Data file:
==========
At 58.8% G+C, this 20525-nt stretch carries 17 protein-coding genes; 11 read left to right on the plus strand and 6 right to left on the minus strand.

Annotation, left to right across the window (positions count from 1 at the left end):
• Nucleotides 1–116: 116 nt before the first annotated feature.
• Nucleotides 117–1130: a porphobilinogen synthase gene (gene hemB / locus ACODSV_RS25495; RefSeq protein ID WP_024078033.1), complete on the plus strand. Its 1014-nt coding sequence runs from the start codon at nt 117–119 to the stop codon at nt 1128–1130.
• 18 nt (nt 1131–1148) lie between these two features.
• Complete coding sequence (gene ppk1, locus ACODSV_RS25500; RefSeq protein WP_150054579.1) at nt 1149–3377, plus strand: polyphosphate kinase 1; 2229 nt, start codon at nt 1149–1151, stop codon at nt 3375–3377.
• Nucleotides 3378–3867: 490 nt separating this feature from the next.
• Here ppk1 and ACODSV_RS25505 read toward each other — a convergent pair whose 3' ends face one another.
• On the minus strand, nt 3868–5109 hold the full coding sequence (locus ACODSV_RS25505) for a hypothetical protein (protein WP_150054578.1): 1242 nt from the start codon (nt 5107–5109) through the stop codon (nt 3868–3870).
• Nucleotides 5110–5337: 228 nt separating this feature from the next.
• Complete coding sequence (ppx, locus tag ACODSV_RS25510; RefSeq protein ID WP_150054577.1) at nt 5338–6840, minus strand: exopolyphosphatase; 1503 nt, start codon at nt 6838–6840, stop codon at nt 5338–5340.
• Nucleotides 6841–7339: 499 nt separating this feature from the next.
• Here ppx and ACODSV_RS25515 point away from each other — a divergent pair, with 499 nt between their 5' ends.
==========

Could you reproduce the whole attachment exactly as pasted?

At 58.8% G+C, this 20525-nt stretch carries 17 protein-coding genes; 11 read left to right on the plus strand and 6 right to left on the minus strand.

Annotation, left to right across the window (positions count from 1 at the left end):
• Nucleotides 1–116: 116 nt before the first annotated feature.
• Nucleotides 117–1130: a porphobilinogen synthase gene (gene hemB / locus ACODSV_RS25495; RefSeq protein ID WP_024078033.1), complete on the plus strand. Its 1014-nt coding sequence runs from the start codon at nt 117–119 to the stop codon at nt 1128–1130.
• 18 nt (nt 1131–1148) lie between these two features.
• Complete coding sequence (gene ppk1, locus ACODSV_RS25500; RefSeq protein WP_150054579.1) at nt 1149–3377, plus strand: polyphosphate kinase 1; 2229 nt, start codon at nt 1149–1151, stop codon at nt 3375–3377.
• Nucleotides 3378–3867: 490 nt separating this feature from the next.
• Here ppk1 and ACODSV_RS25505 read toward each other — a convergent pair whose 3' ends face one another.
• On the minus strand, nt 3868–5109 hold the full coding sequence (locus ACODSV_RS25505) for a hypothetical protein (protein WP_150054578.1): 1242 nt from the start codon (nt 5107–5109) through the stop codon (nt 3868–3870).
• Nucleotides 5110–5337: 228 nt separating this feature from the next.
• Complete coding sequence (ppx, locus tag ACODSV_RS25510; RefSeq protein ID WP_150054577.1) at nt 5338–6840, minus strand: exopolyphosphatase; 1503 nt, start codon at nt 6838–6840, stop codon at nt 5338–5340.
• Nucleotides 6841–7339: 499 nt separating this feature from the next.
• Here ppx and ACODSV_RS25515 point away from each other — a divergent pair, with 499 nt between their 5' ends.